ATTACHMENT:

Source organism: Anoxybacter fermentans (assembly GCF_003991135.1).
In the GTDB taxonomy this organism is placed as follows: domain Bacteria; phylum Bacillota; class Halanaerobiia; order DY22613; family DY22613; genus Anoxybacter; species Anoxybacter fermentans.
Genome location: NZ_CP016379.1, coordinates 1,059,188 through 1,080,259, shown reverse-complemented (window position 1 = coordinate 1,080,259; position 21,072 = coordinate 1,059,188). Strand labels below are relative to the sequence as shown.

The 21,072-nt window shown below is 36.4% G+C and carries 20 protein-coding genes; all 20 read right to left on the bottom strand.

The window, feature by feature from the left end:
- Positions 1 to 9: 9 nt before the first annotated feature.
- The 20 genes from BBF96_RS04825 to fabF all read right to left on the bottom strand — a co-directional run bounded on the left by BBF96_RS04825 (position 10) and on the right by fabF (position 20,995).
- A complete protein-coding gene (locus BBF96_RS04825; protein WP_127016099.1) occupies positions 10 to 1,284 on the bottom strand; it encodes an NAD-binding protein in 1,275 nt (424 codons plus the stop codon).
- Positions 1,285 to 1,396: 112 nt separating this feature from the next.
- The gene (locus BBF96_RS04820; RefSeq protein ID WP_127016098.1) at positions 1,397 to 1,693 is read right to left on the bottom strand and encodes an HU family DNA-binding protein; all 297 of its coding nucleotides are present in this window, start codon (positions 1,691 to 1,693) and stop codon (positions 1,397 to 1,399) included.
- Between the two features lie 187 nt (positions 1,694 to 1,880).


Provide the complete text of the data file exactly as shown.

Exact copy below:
Source organism: Anoxybacter fermentans (assembly GCF_003991135.1).
In the GTDB taxonomy this organism is placed as follows: domain Bacteria; phylum Bacillota; class Halanaerobiia; order DY22613; family DY22613; genus Anoxybacter; species Anoxybacter fermentans.
Genome location: NZ_CP016379.1, coordinates 1,059,188 through 1,080,259, shown reverse-complemented (window position 1 = coordinate 1,080,259; position 21,072 = coordinate 1,059,188). Strand labels below are relative to the sequence as shown.

The 21,072-nt window shown below is 36.4% G+C and carries 20 protein-coding genes; all 20 read right to left on the bottom strand.

The window, feature by feature from the left end:
- Positions 1 to 9: 9 nt before the first annotated feature.
- The 20 genes from BBF96_RS04825 to fabF all read right to left on the bottom strand — a co-directional run bounded on the left by BBF96_RS04825 (position 10) and on the right by fabF (position 20,995).
- A complete protein-coding gene (locus BBF96_RS04825; protein WP_127016099.1) occupies positions 10 to 1,284 on the bottom strand; it encodes an NAD-binding protein in 1,275 nt (424 codons plus the stop codon).
- Positions 1,285 to 1,396: 112 nt separating this feature from the next.
- The gene (locus BBF96_RS04820; RefSeq protein ID WP_127016098.1) at positions 1,397 to 1,693 is read right to left on the bottom strand and encodes an HU family DNA-binding protein; all 297 of its coding nucleotides are present in this window, start codon (positions 1,691 to 1,693) and stop codon (positions 1,397 to 1,399) included.
- Between the two features lie 187 nt (positions 1,694 to 1,880).